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This month marks the 150th anniversary of the publication of Fyodor Dostoevsky’s Crime and Punishment, a novel originally published in twelve monthly installments during the year 1866. In other words, it’s the perfect opportunity to brush up on your knowledge of the Russian classic. Here’s a little starter.
It’s probably the most obvious fact about Crime and Punishment, but if you’re reading the original text, or a faithful translation of it, you’ll find that Dostoevsky blanked the names of most of the places he mentions (for example, “V—y Prospect” stands for Voznesensky Prospect). Thankfully, the map above—adapted from the original Russian of the good people at Yandex—should rectify the experience for you.
Now that’s precision: Dostoevsky’s wife, Anna Grigorievna, recalled in her memoir that not too long after their marriage, the writer took her to a yard during a walk and showed her the stone under which his most famous murderer had put the stolen objects. We believe the stone’s since disappeared, but feel free to go look for it yourself.
Raskolnikov is far from a random, raspy, sinister name. It comes from the Russian for ‘schism’, raskol, and its derivative raskolniki, which refers to a particular group of schismatics: namely, the Old Believers, who broke from the Russian Orthodox Church in the mid-seventeenth century. Razumikhin, meanwhile, comes from razum—reason, mind, intelligence—and Lebezyatnikov was made out of the verb lebezit, which means to flatter in an eager, fidgety kind of way.
Although the historical Svidrigailov wasn’t, as far as we know, the same kind of unfaithful-rapist-child molester his fictional counterpart is, neither does he have any of the redeeming features—helping the prostitute Sonya and finding a home for her family. The real Svidrigailov was known in the St. Petersburg of the 1860s as the minion of a provincial landowner. The name was in fact often employed in conversation to denote a type of shady dealer and intriguer.
This is most notable when Raskolnikov inspects the papers while seated at a tavern, as well as in the ensuing, delirious conversation he holds with the young policeman Zamyotov. The precise incident they end up talking about did in fact happen: the story of a gang of 50 counterfeiters, which included a university lecturer, was reported in the Moscow Gazette in 1865. As was the account of the nervous accomplice who went to the bank, aroused suspicion, and sunk the whole operation.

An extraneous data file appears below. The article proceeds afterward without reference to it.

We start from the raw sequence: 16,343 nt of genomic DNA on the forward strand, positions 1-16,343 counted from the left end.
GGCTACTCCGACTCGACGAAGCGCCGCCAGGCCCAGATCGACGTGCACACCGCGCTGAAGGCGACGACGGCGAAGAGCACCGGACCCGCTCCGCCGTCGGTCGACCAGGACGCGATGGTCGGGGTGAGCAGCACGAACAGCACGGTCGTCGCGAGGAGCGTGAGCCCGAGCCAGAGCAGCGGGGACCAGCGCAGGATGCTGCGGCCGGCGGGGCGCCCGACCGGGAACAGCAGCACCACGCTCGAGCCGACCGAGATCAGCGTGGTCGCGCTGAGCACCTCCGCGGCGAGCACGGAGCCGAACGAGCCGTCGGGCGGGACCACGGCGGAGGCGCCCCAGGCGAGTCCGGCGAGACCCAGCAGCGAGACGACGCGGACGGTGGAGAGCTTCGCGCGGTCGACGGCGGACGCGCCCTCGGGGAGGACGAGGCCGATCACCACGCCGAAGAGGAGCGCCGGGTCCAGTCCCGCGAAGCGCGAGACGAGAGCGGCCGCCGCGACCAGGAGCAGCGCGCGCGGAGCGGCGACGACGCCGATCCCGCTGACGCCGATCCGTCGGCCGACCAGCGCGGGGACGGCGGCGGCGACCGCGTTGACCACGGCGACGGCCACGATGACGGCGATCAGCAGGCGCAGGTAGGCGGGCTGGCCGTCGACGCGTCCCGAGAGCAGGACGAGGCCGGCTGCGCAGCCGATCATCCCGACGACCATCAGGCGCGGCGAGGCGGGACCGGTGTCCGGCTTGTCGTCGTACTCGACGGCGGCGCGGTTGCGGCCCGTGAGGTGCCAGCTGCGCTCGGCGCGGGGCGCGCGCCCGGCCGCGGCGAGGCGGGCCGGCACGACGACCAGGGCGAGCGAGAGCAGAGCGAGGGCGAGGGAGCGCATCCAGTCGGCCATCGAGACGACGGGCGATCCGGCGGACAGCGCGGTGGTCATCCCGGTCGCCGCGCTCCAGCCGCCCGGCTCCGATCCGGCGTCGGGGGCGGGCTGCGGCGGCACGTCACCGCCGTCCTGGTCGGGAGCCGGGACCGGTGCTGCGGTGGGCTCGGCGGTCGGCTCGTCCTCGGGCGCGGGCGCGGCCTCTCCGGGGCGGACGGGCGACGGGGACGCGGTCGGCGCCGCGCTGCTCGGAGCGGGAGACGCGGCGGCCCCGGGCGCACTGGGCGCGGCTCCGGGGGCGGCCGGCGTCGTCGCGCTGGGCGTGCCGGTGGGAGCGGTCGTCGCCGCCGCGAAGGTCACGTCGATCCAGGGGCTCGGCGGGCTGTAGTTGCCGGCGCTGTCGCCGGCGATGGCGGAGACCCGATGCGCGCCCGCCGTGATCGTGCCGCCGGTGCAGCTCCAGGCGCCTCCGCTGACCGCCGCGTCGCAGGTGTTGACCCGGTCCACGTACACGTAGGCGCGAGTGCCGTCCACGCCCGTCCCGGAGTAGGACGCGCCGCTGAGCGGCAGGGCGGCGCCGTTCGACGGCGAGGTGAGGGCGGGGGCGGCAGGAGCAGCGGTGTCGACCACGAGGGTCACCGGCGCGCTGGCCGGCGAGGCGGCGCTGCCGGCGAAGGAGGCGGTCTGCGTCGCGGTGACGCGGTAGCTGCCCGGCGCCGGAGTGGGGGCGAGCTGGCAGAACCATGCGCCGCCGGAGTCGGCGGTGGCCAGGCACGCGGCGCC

Towards the end of Crime and Punishment, Raskolnikov’s sister Dunya holds a memorable conversation with her would-be suitor and former employer Svidrigailov, who reveals that her brother is a murderer. In the Russian original, Dunya, in shock, begins addressing the man in the familiar second person singular, a mode usually fit only for family and intimate friends. This suggested to Russian readers that their relationship was more than first appeared. She ends up trying to shoot him (of course) before running away herself, leaving him to commit suicide not too long after.
The Frenchman Fourier’s utopian socialism, very influential at the time, is referenced throughout the book. From ‘phalanstery,’ a concept used to denote a future communal society and mocked by Razumikhin, to a direct quotation from Victor Considérant, a noted follower of Fourierism—”I’m carrying a little brick for universal happiness, and so there’s a feeling of peace in my heart”—used by Raskolnikov, and counting the entire character of Lebezyatnikov: its influence is omnipresent. So, too, is nihilism, explored to remarkable effect during one of the many tense conversations between Raskolnikov and Petrovich, as well as those the protagonist holds with Sonya.
Unsurprising, perhaps, but worth noting — Crime and Punishment contains three important memoir-like passages. The first is the dream recounted early on, in which a young Raskolnikov bears witness to an owner beating his horse to death; the memory is at least partly autobiographical. The author reveals in his notes that he vividly remembers a broken-winded horse he had seen as a child.
So, too, is the feeling the character gets after helping Marmeladov’s widow and her children—”might be likened to the sensation of a man condemned to death who is suddenly and unexpectedly granted a pardon.” This image closely mirrors Dostoevsky’s own near-death sentence in 1849, when, after having been arrested for his association with Fourierist circles, his sentence was commuted by a letter from the Tsar, and so minutes before his supposed execution.
Finally, of course, Raskolnikov’s imprisonment in Siberia is informed by the four years Dostoevsky spent as an inmate in Omsk for the political crimes mentioned above: “Siberia. On the banks of a wide, desolate river stands a town, one of the administrative centers of Russia; in the town there is a fortress; in the fortress, a prison.”